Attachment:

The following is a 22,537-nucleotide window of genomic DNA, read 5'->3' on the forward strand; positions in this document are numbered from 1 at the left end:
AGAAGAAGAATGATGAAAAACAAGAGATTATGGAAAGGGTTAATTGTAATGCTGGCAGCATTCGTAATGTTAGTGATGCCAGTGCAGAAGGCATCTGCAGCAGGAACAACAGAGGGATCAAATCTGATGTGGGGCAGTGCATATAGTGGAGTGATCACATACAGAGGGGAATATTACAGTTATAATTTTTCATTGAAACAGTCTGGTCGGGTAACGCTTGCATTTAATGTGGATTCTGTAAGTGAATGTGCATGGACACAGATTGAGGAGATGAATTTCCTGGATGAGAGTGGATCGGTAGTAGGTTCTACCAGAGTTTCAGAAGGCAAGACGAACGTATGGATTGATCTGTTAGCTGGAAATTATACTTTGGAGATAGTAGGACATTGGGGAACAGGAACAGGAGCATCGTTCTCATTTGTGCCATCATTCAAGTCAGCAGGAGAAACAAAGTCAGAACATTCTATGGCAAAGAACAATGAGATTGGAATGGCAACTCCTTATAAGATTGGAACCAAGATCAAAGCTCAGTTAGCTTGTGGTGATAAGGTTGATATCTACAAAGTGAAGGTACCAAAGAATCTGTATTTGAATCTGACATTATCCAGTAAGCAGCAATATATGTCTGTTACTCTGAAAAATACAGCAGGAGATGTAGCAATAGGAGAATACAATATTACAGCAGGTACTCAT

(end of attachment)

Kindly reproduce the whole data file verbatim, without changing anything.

The following is a 22,537-nucleotide window of genomic DNA, read 5'->3' on the forward strand; positions in this document are numbered from 1 at the left end:
AGAAGAAGAATGATGAAAAACAAGAGATTATGGAAAGGGTTAATTGTAATGCTGGCAGCATTCGTAATGTTAGTGATGCCAGTGCAGAAGGCATCTGCAGCAGGAACAACAGAGGGATCAAATCTGATGTGGGGCAGTGCATATAGTGGAGTGATCACATACAGAGGGGAATATTACAGTTATAATTTTTCATTGAAACAGTCTGGTCGGGTAACGCTTGCATTTAATGTGGATTCTGTAAGTGAATGTGCATGGACACAGATTGAGGAGATGAATTTCCTGGATGAGAGTGGATCGGTAGTAGGTTCTACCAGAGTTTCAGAAGGCAAGACGAACGTATGGATTGATCTGTTAGCTGGAAATTATACTTTGGAGATAGTAGGACATTGGGGAACAGGAACAGGAGCATCGTTCTCATTTGTGCCATCATTCAAGTCAGCAGGAGAAACAAAGTCAGAACATTCTATGGCAAAGAACAATGAGATTGGAATGGCAACTCCTTATAAGATTGGAACCAAGATCAAAGCTCAGTTAGCTTGTGGTGATAAGGTTGATATCTACAAAGTGAAGGTACCAAAGAATCTGTATTTGAATCTGACATTATCCAGTAAGCAGCAATATATGTCTGTTACTCTGAAAAATACAGCAGGAGATGTAGCAATAGGAGAATACAATATTACAGCAGGTACTCAT